Being dubbed ‘the modern explorer’s playground’ by its council-funded economic development agency, Ōtautahi Christchurch is a multi-faceted gem of options for schools.
Described as ‘a refreshing urban centre full of new secrets to discover’, the city has been revitalised and regenerated following the far-reaching earthquake impacts of the past decade. If you last visited pre-2010, chances are you will not recognise much, and this must mean you’re due to revisit.
For schools, there is plenty to explore for all ages and stages from arts to history, geography to aviation, sports to hospitality. Christchurch’s unique gems include The Arts Centre – a mix of historical and modern, scientific, and artistic. Within its complex, The Great Hall is a 130-year-old Gothic revival-style building with a unique memorial window tribute to WWI soldiers.
Alongside it sits Rutherford’s Den, a hands-on (free) science experience dedicated to Nobel Prize Winner Lord Ernest Rutherford who studied and carried out some of his earliest experiments at Canterbury College. There is a collection of galleries, shops, cafes, and cinemas that also make up this Christchurch landmark, steeped in rich history and which is now a vibrant hub of activity for the modern student to explore.
Christchurch Art Gallery is huge and can take hours to explore. Featuring countless Kiwi artists and international collections from classics to modern art, the gallery offers free guided tours and workshops.
There are many educational centres to explore: Canterbury Museum first opened to the public in 1867 and gives visitors a taste of the region’s human and natural history. The Air Force Museum of New Zealand shares the country’s military aviation story at the place where it all began, with immersive exhibitions, a free, guided tours and Mosquito Mission flight simulator. The International Antarctic Centre explores the wildlife, ecosystems and the impact humans have had on the continent, with an Antarctic storm room, all-terrain vehicle tour and 4D theatre experience.
Quake City shares with visitors Christchurch’s earthquake history, explores the science behind the natural phenomenon and honours emergency service crews and volunteers involved in saving lives during the quakes of the 2010s.
Tūranga in Cathedral Square is the largest public library in the South Island. It includes a 200-seat community arena, exhibitions and activity areas and links to the neighbouring performing arts precinct and convention centre.
Parks and reserves are plentiful in ‘the garden city’. Ferrymead Heritage Park features an early 1900s township with restored cottages, tram rides and a weekly steam train attraction. Centrally located Hagley Park isn’t just a cricket venue; if you make it to this sprawling park in springtime, you’ll be treated with some stunning blossom displays.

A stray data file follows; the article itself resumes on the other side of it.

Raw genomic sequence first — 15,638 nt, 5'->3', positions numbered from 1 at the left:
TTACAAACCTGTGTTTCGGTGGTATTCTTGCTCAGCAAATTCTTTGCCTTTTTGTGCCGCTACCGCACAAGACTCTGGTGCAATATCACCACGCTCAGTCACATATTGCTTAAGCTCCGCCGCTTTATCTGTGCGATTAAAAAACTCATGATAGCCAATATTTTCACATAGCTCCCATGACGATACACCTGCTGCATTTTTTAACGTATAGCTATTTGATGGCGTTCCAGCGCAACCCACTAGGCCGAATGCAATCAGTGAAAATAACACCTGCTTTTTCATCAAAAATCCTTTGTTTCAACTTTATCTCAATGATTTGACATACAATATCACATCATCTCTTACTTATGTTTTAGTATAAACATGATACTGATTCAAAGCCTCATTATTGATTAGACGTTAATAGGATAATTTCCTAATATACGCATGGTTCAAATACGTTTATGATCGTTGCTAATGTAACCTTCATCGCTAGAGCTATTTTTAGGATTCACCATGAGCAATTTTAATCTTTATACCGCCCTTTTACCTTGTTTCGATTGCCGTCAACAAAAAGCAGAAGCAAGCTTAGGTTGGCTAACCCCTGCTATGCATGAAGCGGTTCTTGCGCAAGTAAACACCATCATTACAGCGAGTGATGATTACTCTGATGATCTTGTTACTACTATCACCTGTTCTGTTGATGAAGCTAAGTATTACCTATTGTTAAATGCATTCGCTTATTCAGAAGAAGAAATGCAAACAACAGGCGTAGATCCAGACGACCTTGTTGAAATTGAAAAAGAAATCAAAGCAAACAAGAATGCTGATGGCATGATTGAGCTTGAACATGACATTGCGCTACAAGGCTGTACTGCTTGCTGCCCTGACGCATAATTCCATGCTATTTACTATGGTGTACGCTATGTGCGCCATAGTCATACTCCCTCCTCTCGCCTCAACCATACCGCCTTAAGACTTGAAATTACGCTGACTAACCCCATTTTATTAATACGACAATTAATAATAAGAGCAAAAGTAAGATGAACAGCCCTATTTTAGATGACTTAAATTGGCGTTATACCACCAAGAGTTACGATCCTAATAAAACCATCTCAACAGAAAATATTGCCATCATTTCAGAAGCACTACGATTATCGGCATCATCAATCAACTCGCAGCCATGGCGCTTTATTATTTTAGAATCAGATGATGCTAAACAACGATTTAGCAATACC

Riccarton Bush is ancient native forest reserve complete with manicured gardens and historic buildings alongside the Avon River – a river which offers an opportunity for a spot of punting. Nearby, Ilam Homestead Gardens are a colourful, secluded gem in spring and summer. Christchurch Botanic Gardens are another reason the city gets its garden city moniker, offering something spectacular in every season.
The natural beauty of the region can be explored on and off land, with scenic nature cruises, inland and coastal treks. Godley Head, for example, offers a stunning track with views of Pegasus Bay and the Kaikoura ranges, surf-spot Taylors Mistake and a collection of World War II gun emplacements.
In the surrounding the Canterbury high country, alpine trails, native bush, and forest areas are awash with opportunities for mountain biking, quad biking or horseback adventures in spring and summer. By winter, these areas become alpine adventure lands, ripe and ready for skiing and snowboarding students to carve up the slopes.
Kaikoura is three hours’ drive away and is one of New Zealand’s leading eco-tourism destinations with more to offer than the whale watching for which it’s famed. Kayaking trips, albatross adventures, dolphin encounters and seal spotting are a few of the costal town’s options for student visitors.
A picturesque 90 minutes’ drive from Christchurch, Akaroa is a uniquely charming port town, oozing French influence. The surrounding Banks Peninsula is begging to be explored on foot, with its vast network of walking trails and stunning views. Off-shore, this rich marine area offers the chance to swim with rare Hector dolphins.
From the Canterbury Plains to the Pacific Ocean and taking in the Southern Alps, the Great Alpine Highway is one of New Zealand’s must-do journeys. It takes in a Lord of the Rings ‘Middle Earth’ filming location and Arthur’s Pass, New Zealand’s highest altitude settlement, with options of horse trekking, canyon safari tours by jetboat and exploring the limestone boulders at Kura Tawhiti Conservation Area.
In South Canterbury, Peel Forest Scenic Reserve is a 90-minute drive from Christchurch and has a range of short and long walking tracks. Aotearoa’s most significant collection of ancient Māori rock art can be found at Timaru’s Te Ana Māori Rock Art Centre. The site is managed by local Iwi Ngai Tahu and includes interactive exhibits as well as tours of the limestone outcrops where many rock drawings have survived over 200 years.
If it has been a while since your school ventured to this South Island city, it’s well worth considering Ōtautahi Christchurch for whatever learning outcomes you’re looking to achieve.
Read our School News NZ Term 1 print issue online at: https://www.schoolnews.co.nz/latest-print-issue/